Startup and scale-up are terms that can be easily confused, yet they are concepts that need to be treated differently. A startup is a venture in the early stages of…
Startup and scale-up are terms that can be easily confused, yet they are concepts that need to be treated differently. A startup is a venture in the early stages of offering its product to the right people to get funding and keep growing. On the other hand, the scale-up has already established its product or service in the market and is on its way to accelerating its growth.
Related:Processes For Scaling A Successful Startup
Defining a startup
A startup is a small and recently created company with high innovation, technological potential, and often a unique and innovative product or service. Startups follow a model that aims to be scalable and has the potential for exponential growth. Due to their nature, these companies face high levels of uncertainty and risk while they pursue one goal: to increase their size and revenue quickly, that is, to become scale-ups.
Startups are characterized by the following:
- High levels of risk: a startup generally does not have a well-defined target audience since they are testing their product market fit and the viability of their hypotheses. Among other factors, this explains why startups have a success rate of 30%, estimating that only 1 in 10 startups manage to grow and consolidate.
- Innovative character: This is the essence of startups; these types of businesses are linked to technology and focus on offering new solutions or benefiting from technological advances to reinvent and modernize something already existing.
- They search for external financing: Although their initial costs are usually minimal, in the medium term the profits of a startup can be considerable. Thanks to this accelerated growth, investors or Business Angels are attracted and finance these projects in exchange for shares or participation in the company.
- And bet on accelerated growth: The main objective of a startup is to grow, demonstrating that the idea behind the business is profitable, if they achieve it, they get more assets to scale.
Related: Digital Experience And Startups: Main Focus For Their Customers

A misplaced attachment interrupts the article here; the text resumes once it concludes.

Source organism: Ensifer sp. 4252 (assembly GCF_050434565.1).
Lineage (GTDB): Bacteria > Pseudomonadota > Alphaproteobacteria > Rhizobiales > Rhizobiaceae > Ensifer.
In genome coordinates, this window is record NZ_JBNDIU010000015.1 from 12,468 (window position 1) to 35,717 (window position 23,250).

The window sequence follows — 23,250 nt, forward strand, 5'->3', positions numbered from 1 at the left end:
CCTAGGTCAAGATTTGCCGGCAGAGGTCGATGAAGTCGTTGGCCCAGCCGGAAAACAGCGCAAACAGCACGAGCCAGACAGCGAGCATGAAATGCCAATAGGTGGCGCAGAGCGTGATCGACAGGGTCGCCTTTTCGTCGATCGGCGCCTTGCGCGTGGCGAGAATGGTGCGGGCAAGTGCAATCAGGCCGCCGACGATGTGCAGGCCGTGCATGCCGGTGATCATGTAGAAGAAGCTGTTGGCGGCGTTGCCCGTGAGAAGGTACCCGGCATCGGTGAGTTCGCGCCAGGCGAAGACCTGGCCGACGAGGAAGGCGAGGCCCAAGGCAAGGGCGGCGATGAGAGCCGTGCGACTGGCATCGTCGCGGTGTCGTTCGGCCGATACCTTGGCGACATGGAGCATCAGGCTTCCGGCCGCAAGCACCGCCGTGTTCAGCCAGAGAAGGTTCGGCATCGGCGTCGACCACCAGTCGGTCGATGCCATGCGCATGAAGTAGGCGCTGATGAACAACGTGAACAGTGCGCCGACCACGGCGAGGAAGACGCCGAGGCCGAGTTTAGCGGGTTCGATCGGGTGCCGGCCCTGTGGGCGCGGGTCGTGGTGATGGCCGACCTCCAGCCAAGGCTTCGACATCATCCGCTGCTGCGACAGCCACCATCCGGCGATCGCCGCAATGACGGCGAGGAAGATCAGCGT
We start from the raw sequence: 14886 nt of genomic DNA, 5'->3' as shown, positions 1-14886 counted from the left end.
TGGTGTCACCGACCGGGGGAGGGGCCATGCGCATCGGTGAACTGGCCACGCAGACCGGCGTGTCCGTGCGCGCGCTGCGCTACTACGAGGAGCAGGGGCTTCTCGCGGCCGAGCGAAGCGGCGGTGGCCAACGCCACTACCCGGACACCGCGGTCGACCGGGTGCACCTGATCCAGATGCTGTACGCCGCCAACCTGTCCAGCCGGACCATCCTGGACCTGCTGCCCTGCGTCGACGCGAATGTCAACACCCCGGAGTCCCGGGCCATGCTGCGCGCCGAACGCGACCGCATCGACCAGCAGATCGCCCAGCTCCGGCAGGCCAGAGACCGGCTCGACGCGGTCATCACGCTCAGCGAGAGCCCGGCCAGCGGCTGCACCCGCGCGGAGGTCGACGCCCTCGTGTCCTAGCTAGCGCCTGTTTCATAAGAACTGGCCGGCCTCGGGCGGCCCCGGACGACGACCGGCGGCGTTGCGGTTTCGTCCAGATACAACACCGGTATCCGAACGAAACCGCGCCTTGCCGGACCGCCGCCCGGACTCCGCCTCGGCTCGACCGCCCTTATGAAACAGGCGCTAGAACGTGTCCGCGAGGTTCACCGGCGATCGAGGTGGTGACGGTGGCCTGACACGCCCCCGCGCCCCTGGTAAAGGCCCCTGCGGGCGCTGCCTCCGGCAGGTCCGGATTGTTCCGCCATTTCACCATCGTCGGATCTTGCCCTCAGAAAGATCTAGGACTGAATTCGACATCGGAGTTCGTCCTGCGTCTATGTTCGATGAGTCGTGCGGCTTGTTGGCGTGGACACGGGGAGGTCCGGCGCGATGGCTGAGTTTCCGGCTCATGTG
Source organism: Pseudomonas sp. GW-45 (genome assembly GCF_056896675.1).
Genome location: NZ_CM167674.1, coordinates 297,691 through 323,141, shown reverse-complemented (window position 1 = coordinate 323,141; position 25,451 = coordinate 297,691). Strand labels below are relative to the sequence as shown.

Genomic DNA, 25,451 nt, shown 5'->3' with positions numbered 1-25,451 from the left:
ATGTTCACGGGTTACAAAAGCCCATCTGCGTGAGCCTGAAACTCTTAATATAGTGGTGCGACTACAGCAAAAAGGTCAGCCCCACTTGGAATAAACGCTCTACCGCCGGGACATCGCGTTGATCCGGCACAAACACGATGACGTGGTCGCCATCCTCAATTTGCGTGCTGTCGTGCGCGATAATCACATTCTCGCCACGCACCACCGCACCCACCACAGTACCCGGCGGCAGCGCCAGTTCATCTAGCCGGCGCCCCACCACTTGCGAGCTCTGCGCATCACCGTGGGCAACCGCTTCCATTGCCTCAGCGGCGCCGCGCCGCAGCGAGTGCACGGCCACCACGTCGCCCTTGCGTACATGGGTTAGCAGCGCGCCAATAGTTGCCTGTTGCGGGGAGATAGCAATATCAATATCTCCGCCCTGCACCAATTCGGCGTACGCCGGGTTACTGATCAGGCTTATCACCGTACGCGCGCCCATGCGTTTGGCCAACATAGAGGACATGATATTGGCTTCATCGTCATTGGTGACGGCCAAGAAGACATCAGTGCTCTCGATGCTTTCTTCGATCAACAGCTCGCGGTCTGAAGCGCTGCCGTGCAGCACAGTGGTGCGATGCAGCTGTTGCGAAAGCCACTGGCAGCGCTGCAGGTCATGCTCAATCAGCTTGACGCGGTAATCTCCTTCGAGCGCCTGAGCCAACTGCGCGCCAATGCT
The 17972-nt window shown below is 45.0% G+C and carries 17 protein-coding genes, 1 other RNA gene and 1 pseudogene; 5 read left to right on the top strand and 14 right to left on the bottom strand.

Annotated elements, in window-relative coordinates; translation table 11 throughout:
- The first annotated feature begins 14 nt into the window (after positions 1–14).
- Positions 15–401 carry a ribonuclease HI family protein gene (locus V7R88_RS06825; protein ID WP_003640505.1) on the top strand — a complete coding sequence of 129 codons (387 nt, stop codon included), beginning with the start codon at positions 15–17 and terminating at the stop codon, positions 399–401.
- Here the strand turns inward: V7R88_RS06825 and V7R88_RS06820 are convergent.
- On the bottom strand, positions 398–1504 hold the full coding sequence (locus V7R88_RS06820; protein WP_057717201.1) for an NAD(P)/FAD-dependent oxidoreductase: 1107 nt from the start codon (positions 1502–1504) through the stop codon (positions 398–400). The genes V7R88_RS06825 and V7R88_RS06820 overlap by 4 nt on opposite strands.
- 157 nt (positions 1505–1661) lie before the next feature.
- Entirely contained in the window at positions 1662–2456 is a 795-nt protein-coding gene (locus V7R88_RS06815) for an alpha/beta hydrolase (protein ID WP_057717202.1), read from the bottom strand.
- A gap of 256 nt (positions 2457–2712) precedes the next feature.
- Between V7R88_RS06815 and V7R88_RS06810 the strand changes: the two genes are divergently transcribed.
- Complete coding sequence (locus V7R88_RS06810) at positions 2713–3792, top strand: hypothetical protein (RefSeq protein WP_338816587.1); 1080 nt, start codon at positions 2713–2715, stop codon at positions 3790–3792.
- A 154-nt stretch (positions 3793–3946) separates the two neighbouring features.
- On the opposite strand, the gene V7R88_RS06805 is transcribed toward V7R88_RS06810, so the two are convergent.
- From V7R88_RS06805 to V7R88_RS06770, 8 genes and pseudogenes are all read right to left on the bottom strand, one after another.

What makes a company scale up?
Before becoming scale-ups, they started as startups until they crossed the chasm of growth, which happens after overcoming all the obstacles that usually appear in the path of startups. How does this growth happen? By conquering several stages that imply achieving a market fit and identifying a scalable business model. It should be kept in mind that although starting a startup is not an easy thing to do, and many tend to disappear, being a scale-up has its challenges as well, since it faces different problems, such as: keeping growing while maintaining operational controls.
So, What makes a company scale-up? The scale-up characteristics are the following:
- Strong and scalable business model.
- Clear differentiation and competitive advantage.
- Adequate financial resources.
- Efficient operations and processes.
- Strong leadership and team.
- Adaptability to change.
Differences between startups and scale-ups
As we have said, startups and scale-up are very similar types of companies, but there are fundamental differences between these two.
- Growth rate: Startups focus on rapid growth and scaling their business, while scale-ups concentrate on sustaining and accelerating their growth rate.
- Human talent: When a company is at an early stage it is common for the founders and other employees to have multiple roles and do a bit of everything, this dynamic changes when becoming a Scale-up because at this point of growth, the roles of the team members are reduced and clearly defined. The ideal is to hire specialists for each area to improve the delegation for the proper functioning of the business.
- Funding: Startups often rely on outside funding, such as venture capital or angel investors, to get off the ground. Scale-ups may also seek funding, but they are frequently able to fund their growth through revenue and profits.
- Risk: Startups are inherently risky, typically, trying to disrupt existing markets or create entirely new ones is challenging and uncertain. Scale-ups have already established themselves to some degree, so they have less risk and also, less potential for explosive growth.
- Business model: Startups are still refining their business model and trying to find the most effective way to create revenue. Scale-ups have a more established business model and are focused on scaling and optimizing their operations.
- Product: Startups are generally not sure if their product or service will be profitable, so they keep experimenting until they perfect it. On the other hand, scale-ups have already perfected their product and have demonstrated that it is economically sustainable.
Related:5 Low-Investment And Highly Profitable Businesses
Transitioning from startup to scale-up
How does a startup grow? This is a challenging question to answer since the scaling of a company relies on several factors, yet overall, we can point out that the following aspects as crucial for the growth of a startup:
- Market fit.
- A steady flow of revenue.
- Strong and experienced team
- Significant investment in technology.
- Established and automated systems
- Focus on customer acquisition and retention
Do you think your startup is ready to become a scale-up? No matter what stage it is in, this information can help you in the process.